Defining State Entry/Exit Actions

The slice timer should be stopped when not in the Running state. The way to enforce this is to add an Exit block to Running and move the stopSliceTimer() action there.

Since the state's Exit actions are being defined, it would appear natural to put the startSliceTimer() action into a Entry block. But there two reasons against it:

  1. There is only one transition into the Running state. Moving startSliceTimer() from Suspended's Start transition to Running's entry actions gains nothing.
  2. startSliceTimer() takes the Start transition's timeslice argument. If startSliceTimer() is an entry action, then it cannot access that transition argument. The only way around it is to store the slice time in the Task class and then retrieve it immediately in the entry action ( startSliceTimer(ctxt.getSliceTime())). Now moving the action to the entry block is worse than doing nothing.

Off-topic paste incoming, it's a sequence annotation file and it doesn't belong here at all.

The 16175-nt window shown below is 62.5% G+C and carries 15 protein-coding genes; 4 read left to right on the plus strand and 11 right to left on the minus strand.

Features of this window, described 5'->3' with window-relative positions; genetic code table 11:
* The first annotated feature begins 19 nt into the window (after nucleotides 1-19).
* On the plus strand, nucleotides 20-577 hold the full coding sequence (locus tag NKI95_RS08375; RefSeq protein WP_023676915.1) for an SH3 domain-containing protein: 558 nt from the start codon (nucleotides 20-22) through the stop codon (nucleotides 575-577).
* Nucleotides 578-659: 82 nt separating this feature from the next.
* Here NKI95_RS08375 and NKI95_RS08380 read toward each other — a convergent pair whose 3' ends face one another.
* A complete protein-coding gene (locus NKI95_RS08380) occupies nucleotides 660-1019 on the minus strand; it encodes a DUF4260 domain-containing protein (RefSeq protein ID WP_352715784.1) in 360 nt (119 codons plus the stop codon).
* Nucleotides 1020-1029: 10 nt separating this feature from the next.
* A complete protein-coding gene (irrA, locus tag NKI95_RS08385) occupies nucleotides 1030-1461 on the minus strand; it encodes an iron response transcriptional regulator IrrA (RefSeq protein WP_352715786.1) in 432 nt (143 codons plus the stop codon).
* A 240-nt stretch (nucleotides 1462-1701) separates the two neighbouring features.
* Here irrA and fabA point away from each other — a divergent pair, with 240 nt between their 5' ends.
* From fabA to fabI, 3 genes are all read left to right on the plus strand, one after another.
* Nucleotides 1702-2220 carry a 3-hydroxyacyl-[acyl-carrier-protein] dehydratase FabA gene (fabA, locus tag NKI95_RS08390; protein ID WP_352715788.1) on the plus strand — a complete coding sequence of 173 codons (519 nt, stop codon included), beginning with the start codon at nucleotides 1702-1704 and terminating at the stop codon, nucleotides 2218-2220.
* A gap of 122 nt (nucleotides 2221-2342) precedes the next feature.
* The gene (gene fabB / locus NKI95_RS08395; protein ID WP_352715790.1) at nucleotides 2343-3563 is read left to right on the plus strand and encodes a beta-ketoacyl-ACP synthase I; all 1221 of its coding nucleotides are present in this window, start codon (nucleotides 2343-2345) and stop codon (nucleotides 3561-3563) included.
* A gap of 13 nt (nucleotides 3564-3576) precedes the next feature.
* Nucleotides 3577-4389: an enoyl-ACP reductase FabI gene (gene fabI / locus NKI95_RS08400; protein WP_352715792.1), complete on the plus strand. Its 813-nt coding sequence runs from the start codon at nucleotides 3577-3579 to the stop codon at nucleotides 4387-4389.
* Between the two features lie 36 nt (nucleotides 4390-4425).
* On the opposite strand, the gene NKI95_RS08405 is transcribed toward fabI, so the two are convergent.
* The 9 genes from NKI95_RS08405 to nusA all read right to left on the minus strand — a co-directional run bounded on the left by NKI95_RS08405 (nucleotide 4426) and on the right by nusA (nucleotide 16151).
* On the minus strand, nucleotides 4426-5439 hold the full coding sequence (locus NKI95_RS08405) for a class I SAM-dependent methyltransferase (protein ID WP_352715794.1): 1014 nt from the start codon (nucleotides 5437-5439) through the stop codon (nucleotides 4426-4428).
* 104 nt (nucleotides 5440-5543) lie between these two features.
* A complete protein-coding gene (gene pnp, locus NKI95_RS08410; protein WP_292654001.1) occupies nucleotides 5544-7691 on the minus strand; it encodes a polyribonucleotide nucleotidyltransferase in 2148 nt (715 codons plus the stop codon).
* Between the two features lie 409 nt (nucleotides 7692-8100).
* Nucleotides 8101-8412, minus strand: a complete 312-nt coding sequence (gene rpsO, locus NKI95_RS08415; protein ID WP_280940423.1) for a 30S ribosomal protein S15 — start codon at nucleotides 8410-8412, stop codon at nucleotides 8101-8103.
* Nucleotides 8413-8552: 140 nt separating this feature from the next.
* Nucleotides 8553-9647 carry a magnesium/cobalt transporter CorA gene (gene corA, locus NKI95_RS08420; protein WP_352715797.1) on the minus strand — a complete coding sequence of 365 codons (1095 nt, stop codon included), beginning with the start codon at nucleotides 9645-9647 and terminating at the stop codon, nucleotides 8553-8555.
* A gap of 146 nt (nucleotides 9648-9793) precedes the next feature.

(Go here to learn more about state entry and exit actions.)

%{ // // Copyright (c) 2005 Acme, Inc. // All rights reserved. // // Acme - a name you can trust! // // Author: Wil E. Coyote (Hungericus Vulgarus) // %} // This FSM works for the Task class only and only the Task // class may instantiate it. %class Task %package com.acme.supercron %fsmclass TaskFSM %fsmfile TaskFSM %access package
// A %map name cannot be the same as the FSM class name.
%start TaskMap::Suspended %map TaskMap %% <snip> Running
{ stopSliceTimer(); }
{ // Wait for another time slice. Suspend Suspended {
// stopSliceTimer(); moved.
suspendTask(); } Block Blocked {
// stopSliceTimer(); moved.
blockTask(); } // Task has completed. Done Stopped {
// stopSliceTimer(); moved.
releaseResources(); } } <snip> } %%

There is one final task: connecting the task FSM to the Task application class.

Next: Connecting Task and Task FSM.